Mark Q. Niederauer, PhD1, Joel E. Michalek, PhD2, and David G. Armstrong, DPM, MD, PhD3
Background: Over the past generation, preclinical data have suggested that there is a potential physiologic benefit to applying oxygen topically to wounds. However, we are unaware of any studies in the literature that have robustly assessed whether this would lead to a higher proportion of healing in similarly treated people without oxygen. Therefore, the purpose of this study was to assess this in people being treated for chronic diabetic foot ulcers (DFUs).
Methods: We enrolled and randomized 100 subjects with DFUs (79% male, aged 58.3 ± 12.1 years) to receive either active continuous diffusion of oxygen (CDO) therapy using an active CDO device, or an otherwise fully operational sham device that provided moist wound therapy (MWT) without delivering oxygen. Patients were followed until closure or 12 weeks, whichever was sooner. Patients, treating physicians and independent evaluators were blinded to the study arm. All patients received identical offloading, dressings and follow-up.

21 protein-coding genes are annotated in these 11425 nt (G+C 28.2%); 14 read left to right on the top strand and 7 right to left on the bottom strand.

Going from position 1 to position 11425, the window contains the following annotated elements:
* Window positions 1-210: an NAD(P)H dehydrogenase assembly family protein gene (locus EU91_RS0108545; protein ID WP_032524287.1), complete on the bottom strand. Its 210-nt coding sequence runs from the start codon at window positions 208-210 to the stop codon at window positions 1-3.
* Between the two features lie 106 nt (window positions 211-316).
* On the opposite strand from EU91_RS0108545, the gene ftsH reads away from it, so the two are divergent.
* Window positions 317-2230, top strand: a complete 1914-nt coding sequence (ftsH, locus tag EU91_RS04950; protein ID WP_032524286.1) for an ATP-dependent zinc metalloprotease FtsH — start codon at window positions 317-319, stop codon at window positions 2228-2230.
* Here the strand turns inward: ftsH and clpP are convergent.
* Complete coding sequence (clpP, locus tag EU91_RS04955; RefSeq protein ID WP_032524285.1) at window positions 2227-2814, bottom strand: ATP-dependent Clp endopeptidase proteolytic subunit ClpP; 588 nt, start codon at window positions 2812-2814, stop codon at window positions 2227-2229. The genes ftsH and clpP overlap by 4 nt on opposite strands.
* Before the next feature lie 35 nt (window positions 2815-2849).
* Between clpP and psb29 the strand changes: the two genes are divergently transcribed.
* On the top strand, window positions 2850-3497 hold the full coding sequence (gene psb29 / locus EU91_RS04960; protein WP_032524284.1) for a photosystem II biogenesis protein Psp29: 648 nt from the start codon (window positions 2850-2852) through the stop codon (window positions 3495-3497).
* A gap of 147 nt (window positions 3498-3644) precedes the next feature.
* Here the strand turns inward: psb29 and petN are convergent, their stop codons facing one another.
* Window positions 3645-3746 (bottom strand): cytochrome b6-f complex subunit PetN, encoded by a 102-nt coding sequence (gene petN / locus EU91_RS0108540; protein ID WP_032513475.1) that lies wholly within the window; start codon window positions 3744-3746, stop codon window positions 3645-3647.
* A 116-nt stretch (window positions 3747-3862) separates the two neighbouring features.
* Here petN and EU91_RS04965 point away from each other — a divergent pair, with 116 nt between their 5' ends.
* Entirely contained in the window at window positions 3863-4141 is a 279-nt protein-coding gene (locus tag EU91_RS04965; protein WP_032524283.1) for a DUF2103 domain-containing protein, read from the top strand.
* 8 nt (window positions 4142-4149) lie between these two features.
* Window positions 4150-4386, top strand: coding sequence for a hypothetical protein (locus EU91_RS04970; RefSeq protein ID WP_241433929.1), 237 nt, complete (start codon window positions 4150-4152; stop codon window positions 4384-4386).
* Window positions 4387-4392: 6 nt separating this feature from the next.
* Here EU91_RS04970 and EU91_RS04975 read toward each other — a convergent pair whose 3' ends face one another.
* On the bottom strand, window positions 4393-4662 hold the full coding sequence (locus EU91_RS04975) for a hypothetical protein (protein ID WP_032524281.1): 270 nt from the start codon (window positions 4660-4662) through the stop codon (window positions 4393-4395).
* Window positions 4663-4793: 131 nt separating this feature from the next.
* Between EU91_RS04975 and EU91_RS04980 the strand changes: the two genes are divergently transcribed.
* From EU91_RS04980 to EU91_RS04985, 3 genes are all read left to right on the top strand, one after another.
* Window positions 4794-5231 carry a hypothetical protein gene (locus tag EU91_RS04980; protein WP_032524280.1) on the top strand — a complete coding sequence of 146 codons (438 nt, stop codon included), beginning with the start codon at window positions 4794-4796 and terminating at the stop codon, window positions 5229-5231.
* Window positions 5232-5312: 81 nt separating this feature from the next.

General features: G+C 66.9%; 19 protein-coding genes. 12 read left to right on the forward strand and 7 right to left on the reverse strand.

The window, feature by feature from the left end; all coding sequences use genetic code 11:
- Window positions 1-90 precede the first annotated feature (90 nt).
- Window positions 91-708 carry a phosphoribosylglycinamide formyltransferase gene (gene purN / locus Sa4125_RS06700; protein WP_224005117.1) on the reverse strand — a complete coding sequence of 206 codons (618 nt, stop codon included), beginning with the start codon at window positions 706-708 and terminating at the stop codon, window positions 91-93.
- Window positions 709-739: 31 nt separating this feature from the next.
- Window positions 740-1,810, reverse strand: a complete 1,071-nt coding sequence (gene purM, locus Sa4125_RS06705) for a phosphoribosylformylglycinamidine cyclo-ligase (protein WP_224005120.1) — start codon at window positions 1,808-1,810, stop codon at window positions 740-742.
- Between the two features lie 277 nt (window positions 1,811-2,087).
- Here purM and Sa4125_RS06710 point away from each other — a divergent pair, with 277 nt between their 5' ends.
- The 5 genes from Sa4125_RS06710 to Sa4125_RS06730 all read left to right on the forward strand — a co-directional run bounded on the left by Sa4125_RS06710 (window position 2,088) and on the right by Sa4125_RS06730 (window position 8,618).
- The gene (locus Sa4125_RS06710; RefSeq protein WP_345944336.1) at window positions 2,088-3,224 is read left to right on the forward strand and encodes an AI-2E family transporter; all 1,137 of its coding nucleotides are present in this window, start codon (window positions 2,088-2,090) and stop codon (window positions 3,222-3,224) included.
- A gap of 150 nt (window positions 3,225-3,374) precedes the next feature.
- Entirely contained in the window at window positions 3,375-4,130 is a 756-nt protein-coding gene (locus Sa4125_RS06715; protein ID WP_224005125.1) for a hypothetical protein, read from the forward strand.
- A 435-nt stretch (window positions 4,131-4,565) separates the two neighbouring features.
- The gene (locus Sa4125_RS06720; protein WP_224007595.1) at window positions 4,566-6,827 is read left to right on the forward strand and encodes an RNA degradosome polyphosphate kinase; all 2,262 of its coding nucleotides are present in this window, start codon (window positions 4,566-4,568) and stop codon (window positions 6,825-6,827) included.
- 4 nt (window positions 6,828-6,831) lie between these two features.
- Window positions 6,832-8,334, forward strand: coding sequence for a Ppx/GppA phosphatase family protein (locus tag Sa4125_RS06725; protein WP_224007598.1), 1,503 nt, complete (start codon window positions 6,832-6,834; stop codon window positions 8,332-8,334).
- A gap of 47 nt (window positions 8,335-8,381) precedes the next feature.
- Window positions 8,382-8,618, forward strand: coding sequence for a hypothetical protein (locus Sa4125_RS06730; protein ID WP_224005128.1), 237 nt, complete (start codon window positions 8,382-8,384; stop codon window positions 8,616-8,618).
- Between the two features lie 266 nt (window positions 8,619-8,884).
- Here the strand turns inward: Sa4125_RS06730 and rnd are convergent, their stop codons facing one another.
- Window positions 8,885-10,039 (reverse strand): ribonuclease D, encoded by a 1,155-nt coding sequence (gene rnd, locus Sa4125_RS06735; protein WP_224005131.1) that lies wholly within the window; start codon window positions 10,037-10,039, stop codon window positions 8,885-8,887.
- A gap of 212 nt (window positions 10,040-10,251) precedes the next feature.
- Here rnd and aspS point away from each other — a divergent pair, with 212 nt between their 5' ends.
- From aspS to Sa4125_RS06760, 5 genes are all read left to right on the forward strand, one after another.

Results: There were no significant differences in assessed descriptive characteristics between the treatment arms (P > .05 for all). A significantly higher proportion of people healed in the active arm compared to sham (46% vs 22%, P = .02). This relative effect became greater in more chronic wounds (42.5% vs 13.5%, P = .006). Patients randomized to the active device experienced significantly faster rates of closure relative to the sham (P < .001).
Conclusions: The results of this study suggest that continuously diffused oxygen over a wound leads to significantly higher rates of closure, and faster time to closure, compared to similarly treated patients receiving standard therapy coupled with a sham device. Furthermore, the relative efficacy appears to improve the more the therapy may be needed (more chronic and larger wounds).
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